TORONTO — When Zev, 46, had no money to feed his five children, United Chesed stepped in to help.
Now he’s working for the organization, a not-for-profit charity that assists members of the Jewish community who are experiencing financial hardship or living in poverty but don’t meet the requirements of other social service agencies.
“My business had failed, and I lost my home. We had to live with relatives for two weeks until we found a house, and my bank account was zero. I couldn’t put food on the table.”
He wasn’t able to get any emergency help until he was referred to United Chesed, who gave him food coupons and a commitment to help out with $800 a month to help pay the bills.
“Once the pressure was off, I had the mindset to move forward. My life turned around,” said Zev, who preferred not to give his last name.
During his first day at work, he delivered $245 worth of groceries to a mother with four young daughters. “The little girls hadn’t eaten yet that day. We should never have to see these things.”
Brian Price, a Thornhill dentist who founded United Chesed seven years ago, said these two cases aren’t unusual. “When we say people need money, they really need money. They need food and clothing for their children, and they need beds.”
When he placed a recent ad in The CJN saying the organization urgently required help, “I was practically crying. We said that our ‘Jewish brothers, sisters, children, parents and grandparents are bleeding’, and we meant every word.”
In these tough times, he said, the organization is being forced to grow bigger, “and we don’t want to grow. We need $40,000 to $50,000 a month to survive, and we’re not coming close to that. We have very little overhead, and the money we receive goes right back to the people, but we’re able to help only a fraction of those living under the poverty line.”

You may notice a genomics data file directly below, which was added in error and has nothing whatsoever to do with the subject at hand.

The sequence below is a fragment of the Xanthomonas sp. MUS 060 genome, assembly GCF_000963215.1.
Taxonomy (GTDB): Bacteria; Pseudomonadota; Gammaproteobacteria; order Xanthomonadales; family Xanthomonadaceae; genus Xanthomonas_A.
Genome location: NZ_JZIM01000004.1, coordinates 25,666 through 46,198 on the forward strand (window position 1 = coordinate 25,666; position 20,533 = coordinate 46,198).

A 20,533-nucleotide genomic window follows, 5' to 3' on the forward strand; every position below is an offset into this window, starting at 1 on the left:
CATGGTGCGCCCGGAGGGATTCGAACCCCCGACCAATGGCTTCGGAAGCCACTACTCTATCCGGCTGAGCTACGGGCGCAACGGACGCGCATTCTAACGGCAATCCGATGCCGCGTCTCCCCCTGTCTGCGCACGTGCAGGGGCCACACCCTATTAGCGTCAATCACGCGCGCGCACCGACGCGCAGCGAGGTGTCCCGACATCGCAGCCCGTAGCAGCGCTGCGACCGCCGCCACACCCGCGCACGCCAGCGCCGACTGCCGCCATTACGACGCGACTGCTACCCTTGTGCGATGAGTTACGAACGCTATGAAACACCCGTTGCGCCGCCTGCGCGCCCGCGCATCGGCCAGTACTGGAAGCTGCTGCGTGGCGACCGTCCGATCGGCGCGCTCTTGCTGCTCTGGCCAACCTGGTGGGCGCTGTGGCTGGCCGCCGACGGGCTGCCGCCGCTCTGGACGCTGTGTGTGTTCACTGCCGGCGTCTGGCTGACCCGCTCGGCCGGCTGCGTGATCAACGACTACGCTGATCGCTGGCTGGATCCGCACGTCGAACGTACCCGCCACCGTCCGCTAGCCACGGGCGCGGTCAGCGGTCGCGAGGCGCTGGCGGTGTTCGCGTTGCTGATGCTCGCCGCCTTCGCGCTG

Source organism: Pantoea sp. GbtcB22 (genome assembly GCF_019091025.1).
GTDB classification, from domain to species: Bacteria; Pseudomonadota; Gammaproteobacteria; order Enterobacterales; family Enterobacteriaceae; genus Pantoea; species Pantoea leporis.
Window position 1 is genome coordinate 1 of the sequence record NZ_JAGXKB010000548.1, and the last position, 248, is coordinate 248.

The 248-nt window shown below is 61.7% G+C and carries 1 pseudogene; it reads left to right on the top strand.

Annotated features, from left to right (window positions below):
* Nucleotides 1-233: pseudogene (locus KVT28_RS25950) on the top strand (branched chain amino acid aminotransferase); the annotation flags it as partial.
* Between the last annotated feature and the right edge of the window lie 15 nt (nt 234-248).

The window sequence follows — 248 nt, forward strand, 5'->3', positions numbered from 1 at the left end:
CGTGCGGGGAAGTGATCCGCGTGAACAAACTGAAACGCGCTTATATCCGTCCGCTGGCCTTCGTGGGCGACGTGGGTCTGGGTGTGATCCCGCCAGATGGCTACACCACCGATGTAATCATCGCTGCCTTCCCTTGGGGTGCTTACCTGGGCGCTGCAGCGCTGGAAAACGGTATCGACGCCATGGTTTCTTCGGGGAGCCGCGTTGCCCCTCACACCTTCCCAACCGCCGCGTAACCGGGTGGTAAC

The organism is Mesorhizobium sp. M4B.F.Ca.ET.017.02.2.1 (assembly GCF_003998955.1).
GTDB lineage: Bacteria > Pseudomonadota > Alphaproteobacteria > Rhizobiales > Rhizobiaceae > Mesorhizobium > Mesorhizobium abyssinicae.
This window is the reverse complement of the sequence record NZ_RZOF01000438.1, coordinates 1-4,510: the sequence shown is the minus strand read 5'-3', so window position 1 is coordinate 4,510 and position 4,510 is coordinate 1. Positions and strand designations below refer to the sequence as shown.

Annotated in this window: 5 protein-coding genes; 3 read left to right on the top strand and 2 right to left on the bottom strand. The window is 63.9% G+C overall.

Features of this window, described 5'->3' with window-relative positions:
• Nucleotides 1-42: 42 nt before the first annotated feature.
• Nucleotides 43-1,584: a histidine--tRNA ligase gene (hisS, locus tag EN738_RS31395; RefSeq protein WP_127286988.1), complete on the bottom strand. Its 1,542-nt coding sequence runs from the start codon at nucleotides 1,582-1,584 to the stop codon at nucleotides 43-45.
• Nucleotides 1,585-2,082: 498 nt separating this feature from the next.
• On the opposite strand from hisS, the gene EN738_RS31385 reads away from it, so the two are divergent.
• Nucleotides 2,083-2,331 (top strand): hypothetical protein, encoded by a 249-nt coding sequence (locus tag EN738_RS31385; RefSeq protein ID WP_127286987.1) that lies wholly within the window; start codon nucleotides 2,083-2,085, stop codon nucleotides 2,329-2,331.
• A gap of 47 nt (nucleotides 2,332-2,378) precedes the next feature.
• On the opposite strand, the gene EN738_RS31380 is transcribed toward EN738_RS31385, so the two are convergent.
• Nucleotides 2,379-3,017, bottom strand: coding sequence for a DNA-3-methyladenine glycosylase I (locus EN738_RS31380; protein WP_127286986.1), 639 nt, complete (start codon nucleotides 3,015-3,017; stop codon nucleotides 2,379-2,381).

Ruth Rebuck, United Chesed’s executive administrator, said that every charity is having a difficult time raising money.
“Poverty is not sexy. It is a reality, and people can’t cope with it. They look away. Poverty is shameful and people don’t want to face it,” she said.
“We’re talking about people’s lives, though. When they’re hungry, we have to help. I can’t rest if someone is desperate.”
Price said United Chesed helps in a number of ways. “When we heard about a pregnant woman who had no health insurance, we found an obstetrician and anesthetist willing to work for free. There are people out there who want to help.”
Last Pesach, a company distributed a roast and 10 pounds of ground beef to 10 families. “These people had no words to say thank you,” he said.
Rebuck said that although United Chesed doesn’t set out to find people jobs, she will send out resumes to contacts, and she has been successful matching employers and employees.
“We have hundreds of people who are out of work. It can happen to anyone. No one is safe.”
Price said that “there is only so much we can afford to do. We need the basic necessities to help people survive.”
He would like to help hundreds of more people, he said.
“I’d like to see a resource centre for jobs and housing, and I’d like to get our name out there. Too often, people don’t call until they’re desperate. They’ve fallen through the cracks.”
Call United Chesed at 905-707-0233.